By CAPT Marshall Hanson, USNR (Ret)
Director of Legislation and Naval Services
Last week ROA met with representatives from the TRICARE Management Activity, where the Association and other organizations were briefed on the implementation of TRICARE Standard for Gray Area retirees. This was in response to a request by ROA, and a follow-up to an article published in Military Times, where ROA was quoted on its disappointment about a proposed DoD time schedule announced by DoD Health Affairs that would have implementation complete in 11 to 18 months.
The briefing shared that the new benefit should not be referred to as TRICARE Reserve Select (TRS) for Gray Area Retirees, as TRS is viewed as a separate program. This new benefit will be given a new name, and is viewed as a major implementation process, because it affects many different aspects of the military health program and military data collection such as Defense Enrollment Eligibility Reporting System (DEERS). Reassurances were made that the timetable is not linked to the new TRICARE contracts that will begin in about a year, and that the implementation team is being proactive. A draft of the interim federal rules have already been completed, and will be reviewed by the leadership of the various offices being affected by this new program.
The legislative language enacting TRICARE Standard for Gray Area retirees said "that the monthly amount of the premium ...shall be the amount equal to the cost of coverage that the Secretary determines on an appropriate actuarial basis." A number of sources, including the briefing, have indicated that the gray area population is a higher health risk, and the premiums will likely be higher than the estimates published by ROA earlier. The current premiums for drilling Reservists are $47.51 for individuals and $180.17 for families. ROA was warned that at a minimum the Gray Area premiums will be at least 4 times that amount. The drilling premiums could also be increased by DoD in January as is allowed by the original law.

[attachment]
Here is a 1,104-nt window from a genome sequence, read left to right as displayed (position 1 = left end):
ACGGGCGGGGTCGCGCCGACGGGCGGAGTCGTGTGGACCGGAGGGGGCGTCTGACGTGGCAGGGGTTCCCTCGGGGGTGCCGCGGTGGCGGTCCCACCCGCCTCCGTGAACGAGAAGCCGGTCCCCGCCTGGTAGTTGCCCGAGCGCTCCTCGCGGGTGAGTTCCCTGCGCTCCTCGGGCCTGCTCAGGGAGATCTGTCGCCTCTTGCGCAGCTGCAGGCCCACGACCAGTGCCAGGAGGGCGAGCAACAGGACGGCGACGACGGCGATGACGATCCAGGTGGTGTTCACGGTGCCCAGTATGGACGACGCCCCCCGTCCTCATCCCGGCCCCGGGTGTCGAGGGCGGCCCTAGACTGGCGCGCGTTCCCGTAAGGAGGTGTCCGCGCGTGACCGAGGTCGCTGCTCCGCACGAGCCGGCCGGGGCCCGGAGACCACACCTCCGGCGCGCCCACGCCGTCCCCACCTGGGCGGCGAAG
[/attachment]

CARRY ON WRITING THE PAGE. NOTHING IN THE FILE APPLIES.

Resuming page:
ROA continues to voice its concern over the delays in implementation and feels that actuarial adjustments for an older group are not what was intended. This group doesn't have a lot of the health care costs that younger serving members do who are just starting their families. One of the intentions of including the gray area into the TRICARE system was to take advantage of the group risk pool reduction to save premium costs. National Guard and Reserve retirees should not be paying extra to cover DoD health care costs, when the Pentagon has yet to analyze where its health care money is being spent.
ROA has also voiced the concern to members of The Military Coalition and the National Military and Veterans Alliance that if one group is allowed by Congress to be targeted for higher TRICARE premiums, the other active retirees groups will be targeted for TRICARE fee increases as well.